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- This article first appeared in the October 2021 issue of Sight and Sound.
I’ve been burnt before, as have we all, so before committing the 120 minutes needed to watch a new Netflix disaster I asked my son what he had thought of it. “It’s pretty bad, but it’s an OK phone movie” was his review. I hadn’t heard the term ‘phone movie’ before, assuming it was referring to those handful of features that many young directors and that early-adopter Soderbergh had filmed completely on their mobiles. But we were talking about The Tomorrow War, and I was pretty certain even the latest Samsung camera wasn’t able to provide that level of gloss. What he meant, it transpired, was that it was a perfectly enjoyable film providing your attention was divided between the movie and whatever you would normally be doing on your mobile; a movie to have on in the background that really only needed a fraction of your brain space for you to get the point, but would collapse as a piece of entertainment if you offered it your undivided attention.
Like it or not, there appears to be a whole subsection of society that doesn’t want to turn its phones off. Ever. We have to accept that, not least because so many former theatrical releases are taking the home-streaming route. This is a challenge that all filmmakers will have to deal with. I’m not entirely guilt-free, choosing new drama series in English rather than with subtitles so that I can check Instagram if it fails to grab me after the first ten minutes. I recently finished a marathon watch of Kurosawa. Some were new to me but all of them were engaging and involving enough for me to be blissfully Twitter-free for their running time. Afterwards, as a low-brow palate cleanser, I chose the 1980 big-screen version of that underappreciated British sitcom George and Mildred. Needless to say, it’s no Throne of Blood, but along with the fine work by Yootha Joyce and Brian Murphy I settled in and found myself absolutely loving it as a background movie – something I could glance up at and be momentarily transported to the 1970s before reopening my iPad to order batteries and dog chews.
Is this a fitting topic for Sight and Sound, in which filmmakers are celebrated for their genius, passion and commitment in struggling to tell their stories, intended, I’m certain, to be devoured by eager audiences giving them every last drop of their attention? Well, this is the world we made for ourselves, so I suppose they’re just going to have to suck it up, and it might even encourage studios to be a little more stringent with scripts before greenlighting the next Chris Pratt vehicle. I promise to give them all a fair shot; but meanwhile I’m working through the other sitcom-to-big-screen productions that were so prevalent here in the UK 40 or 50 years ago.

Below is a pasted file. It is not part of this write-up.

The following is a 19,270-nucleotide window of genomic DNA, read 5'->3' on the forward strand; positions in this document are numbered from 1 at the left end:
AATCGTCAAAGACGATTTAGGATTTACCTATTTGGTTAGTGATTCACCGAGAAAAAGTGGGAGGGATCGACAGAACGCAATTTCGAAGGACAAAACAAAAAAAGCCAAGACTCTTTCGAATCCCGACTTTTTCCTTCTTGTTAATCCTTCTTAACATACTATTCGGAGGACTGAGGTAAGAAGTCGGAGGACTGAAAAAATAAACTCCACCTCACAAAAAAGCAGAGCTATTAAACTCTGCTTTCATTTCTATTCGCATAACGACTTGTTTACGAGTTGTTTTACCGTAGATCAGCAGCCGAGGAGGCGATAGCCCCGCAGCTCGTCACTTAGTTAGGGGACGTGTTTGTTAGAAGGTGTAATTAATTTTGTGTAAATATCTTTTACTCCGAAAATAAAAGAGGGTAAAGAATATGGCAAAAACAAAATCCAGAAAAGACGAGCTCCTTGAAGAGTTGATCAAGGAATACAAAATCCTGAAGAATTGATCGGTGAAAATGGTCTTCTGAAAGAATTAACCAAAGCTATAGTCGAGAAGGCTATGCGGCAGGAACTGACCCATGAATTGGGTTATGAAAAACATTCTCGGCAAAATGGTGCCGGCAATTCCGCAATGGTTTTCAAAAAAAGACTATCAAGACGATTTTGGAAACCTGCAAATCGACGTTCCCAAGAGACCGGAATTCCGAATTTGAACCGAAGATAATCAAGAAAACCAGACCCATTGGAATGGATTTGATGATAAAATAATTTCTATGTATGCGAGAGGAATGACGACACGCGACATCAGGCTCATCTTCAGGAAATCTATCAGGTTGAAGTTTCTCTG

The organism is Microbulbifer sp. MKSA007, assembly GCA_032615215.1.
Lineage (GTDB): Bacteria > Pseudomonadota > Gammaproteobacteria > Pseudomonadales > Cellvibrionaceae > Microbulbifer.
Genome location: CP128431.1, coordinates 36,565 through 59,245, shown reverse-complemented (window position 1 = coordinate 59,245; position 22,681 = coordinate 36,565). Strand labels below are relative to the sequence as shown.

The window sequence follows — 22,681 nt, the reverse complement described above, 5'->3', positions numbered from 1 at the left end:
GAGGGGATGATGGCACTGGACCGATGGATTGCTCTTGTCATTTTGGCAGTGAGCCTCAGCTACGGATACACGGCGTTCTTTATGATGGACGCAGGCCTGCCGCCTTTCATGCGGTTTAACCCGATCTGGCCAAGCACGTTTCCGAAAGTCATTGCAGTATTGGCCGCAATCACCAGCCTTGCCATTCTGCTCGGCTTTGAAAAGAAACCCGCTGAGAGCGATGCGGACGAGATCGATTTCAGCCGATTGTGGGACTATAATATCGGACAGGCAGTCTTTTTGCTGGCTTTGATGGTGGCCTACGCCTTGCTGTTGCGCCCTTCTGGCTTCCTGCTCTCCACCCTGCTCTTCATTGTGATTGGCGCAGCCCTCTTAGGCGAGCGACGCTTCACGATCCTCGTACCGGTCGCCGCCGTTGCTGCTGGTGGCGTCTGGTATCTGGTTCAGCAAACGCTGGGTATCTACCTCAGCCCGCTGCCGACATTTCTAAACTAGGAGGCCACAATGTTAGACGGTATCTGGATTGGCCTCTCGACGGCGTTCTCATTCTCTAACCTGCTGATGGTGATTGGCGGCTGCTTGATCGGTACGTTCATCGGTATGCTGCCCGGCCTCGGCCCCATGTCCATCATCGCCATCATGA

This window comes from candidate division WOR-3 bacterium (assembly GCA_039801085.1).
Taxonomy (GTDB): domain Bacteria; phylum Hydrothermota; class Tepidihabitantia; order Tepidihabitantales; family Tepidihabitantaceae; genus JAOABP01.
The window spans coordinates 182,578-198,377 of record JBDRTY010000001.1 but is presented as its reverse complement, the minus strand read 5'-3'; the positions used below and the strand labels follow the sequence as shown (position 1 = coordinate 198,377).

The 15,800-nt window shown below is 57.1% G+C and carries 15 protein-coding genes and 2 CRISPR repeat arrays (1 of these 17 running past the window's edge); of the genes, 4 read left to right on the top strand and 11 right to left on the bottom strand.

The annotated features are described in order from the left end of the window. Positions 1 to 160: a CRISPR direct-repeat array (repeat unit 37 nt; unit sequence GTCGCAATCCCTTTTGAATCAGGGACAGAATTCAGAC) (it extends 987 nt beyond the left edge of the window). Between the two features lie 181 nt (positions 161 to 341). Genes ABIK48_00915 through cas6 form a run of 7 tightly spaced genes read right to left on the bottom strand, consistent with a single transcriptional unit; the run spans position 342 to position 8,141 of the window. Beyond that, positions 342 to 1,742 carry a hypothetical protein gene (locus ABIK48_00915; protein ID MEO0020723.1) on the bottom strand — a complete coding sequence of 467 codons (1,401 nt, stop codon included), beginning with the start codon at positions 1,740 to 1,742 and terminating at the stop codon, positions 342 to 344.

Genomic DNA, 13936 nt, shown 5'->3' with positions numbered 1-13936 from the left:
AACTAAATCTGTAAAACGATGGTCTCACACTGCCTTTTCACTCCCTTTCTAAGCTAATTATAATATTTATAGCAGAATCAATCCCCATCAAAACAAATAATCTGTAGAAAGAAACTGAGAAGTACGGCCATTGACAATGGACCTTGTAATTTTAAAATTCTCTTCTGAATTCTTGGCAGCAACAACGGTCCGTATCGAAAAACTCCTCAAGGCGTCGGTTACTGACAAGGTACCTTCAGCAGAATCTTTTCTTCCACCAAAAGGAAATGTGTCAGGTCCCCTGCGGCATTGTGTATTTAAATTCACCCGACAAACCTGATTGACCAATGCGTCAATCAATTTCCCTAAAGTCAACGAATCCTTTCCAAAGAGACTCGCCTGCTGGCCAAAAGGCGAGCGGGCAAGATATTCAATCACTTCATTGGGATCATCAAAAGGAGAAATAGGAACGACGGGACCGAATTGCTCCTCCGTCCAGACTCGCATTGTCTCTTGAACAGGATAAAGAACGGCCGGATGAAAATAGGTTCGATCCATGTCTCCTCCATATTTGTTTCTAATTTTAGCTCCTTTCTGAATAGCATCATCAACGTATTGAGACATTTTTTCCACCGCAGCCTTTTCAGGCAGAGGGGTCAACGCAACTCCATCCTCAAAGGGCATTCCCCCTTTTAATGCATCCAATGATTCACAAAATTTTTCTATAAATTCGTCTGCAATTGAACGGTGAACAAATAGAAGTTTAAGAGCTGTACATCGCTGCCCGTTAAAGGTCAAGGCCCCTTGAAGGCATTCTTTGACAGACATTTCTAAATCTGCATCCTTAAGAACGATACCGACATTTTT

I understand the boom was in part due to the stringent taxation of higher earners which saw many big stars follow the Rolling Stones’ lead and move to warmer countries with softer tax laws. So Hammer, Rank and others looked to the small screen for possible franchises, many of which turned out to be not just huge commercial hits but actually stand the test of time rather well. Others, of course, are so of-their-time they would need a new certification – P for Problematic. The race ‘comedy’ Love Thy Neighbour (1973) is a hard watch. But the Steptoe films (1972 and ’73) and the two Alf Garnett features – Till Death Us Do Part (1968) and The Alf Garnett Saga (1972) – boast not only incredible performances but also well crafted and memorable scripts, and are deftly directed. They very nearly earned my full attention.
Others were delightful for other reasons. It’s perhaps cheating to bring in the Confessions… series (…of a Window Cleaner, 1974, etc), which were spun off from trashy novels rather than TV, but they are the perfect choice for wallowing in past fashions and revisiting the UK’s rapidly disappearing high streets. If you want to see a Morris Minor drive past a Dolcis shoe shop then you’re in luck. Ditto the Man About the House movie (1974), which builds to a disastrous and horribly speeded-up car chase. But it’s the closest thing to time travel I’ve discovered. The Porridge movie (1979), starring the inimitable Ronnie Barker, offers few such delights, as it’s set mainly within the grim confines of Slade Prison. But Please Sir! (1971), starring the charming John Alderton, more than makes up for that with glorious exteriors and my favourite combination of aesthetically challenging far-out fashions and funky dance moves, in a long disco sequence. The big screen Bless This House (1972) also serves up a hefty dollop of suburban locations; and – cheating again, seeing as the Carry Ons were a cinema staple since the 1950s – I’m going to also recommend Carry On Girls (1973) for its remarkable ambience.
Ambience is perhaps the key word here. When Brian Eno started experimenting with music to be enjoyed as a background soundscape rather than demanding or requiring your full attention he created a whole new genre. I’m offering up the cinematic equivalent, and although no one would want to use “It’s an OK phone movie” in their advertising campaign, I suspect in 40 or 50 years people will find something to enjoy in currently reviled movies that barely manage to get a Rotten Tomatoes rating in the double figures.